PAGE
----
Peru central bank chief says may cut interest rate again

LIMA (Reuters) – Peru’s central bank could cut the benchmark interest rate one or two more times, depending on economic data, following two reductions so far this year, the head of the bank said on Wednesday without specifying a timeframe.

Julio Velarde said a new reduction to the key rate, which the bank lowered 25 basis points to 3.75 percent last week, will depend in part on how the slowing economy responds to the government’s stimulus measures in the wake of severe flooding and a graft scandal that has stalled public work projects.

“We’re going to see how things go and according to that we’ll see if there’s room for one or more (reductions), depending on the data,” Velarde told reporters on the sidelines of an event. “It should be accompanied by a fiscal impulse. Thankfully, the government is doing that.”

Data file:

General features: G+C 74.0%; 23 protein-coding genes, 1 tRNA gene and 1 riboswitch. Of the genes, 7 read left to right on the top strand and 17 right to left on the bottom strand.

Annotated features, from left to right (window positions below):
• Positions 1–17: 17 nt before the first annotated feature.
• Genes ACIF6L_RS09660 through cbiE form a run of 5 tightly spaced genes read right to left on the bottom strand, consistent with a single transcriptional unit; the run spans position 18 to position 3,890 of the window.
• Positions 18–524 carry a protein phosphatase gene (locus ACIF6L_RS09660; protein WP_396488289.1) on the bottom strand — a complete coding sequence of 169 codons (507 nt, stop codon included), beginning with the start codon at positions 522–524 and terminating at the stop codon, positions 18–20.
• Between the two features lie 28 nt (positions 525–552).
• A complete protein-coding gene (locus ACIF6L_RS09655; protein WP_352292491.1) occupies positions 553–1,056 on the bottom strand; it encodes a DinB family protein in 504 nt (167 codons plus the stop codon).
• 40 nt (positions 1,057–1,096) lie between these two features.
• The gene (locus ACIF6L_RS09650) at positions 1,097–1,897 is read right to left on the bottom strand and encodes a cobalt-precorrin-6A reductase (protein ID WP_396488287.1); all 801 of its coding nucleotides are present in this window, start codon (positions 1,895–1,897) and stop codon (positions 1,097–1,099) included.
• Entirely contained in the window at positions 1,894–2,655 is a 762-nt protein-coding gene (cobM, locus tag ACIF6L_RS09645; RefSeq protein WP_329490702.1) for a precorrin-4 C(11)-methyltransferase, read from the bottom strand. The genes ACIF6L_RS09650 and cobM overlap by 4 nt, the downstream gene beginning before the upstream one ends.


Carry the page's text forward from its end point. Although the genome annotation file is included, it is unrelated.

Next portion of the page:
The government of Peruvian President Pedro Pablo Kuczynski said Tuesday that it expects its spending on post-flooding reconstruction to support 2.8 percent economic expansion this year, down from last year’s 3.9 percent.

Velarde said the central bank plans to continue to loosen reserve requirements for deposits in dollars to provide liquidity for local lending in dollars amid expectations for rising interest rates in the United States.

The consumer price index will likely rise by 0.15 to 0.2 percent in July, Velarde said.

Peru’s annualized inflation rate eased into the central bank’s 1 to 3 percent target range last month after the consumer price index fell for three straight months.

Reporting By Teresa Cespedes, Writing By Mitra Taj; Editing by Chizu Nomiyama and Diane Craft

Leave a Reply

Your email address will not be published.

eleven + 14 =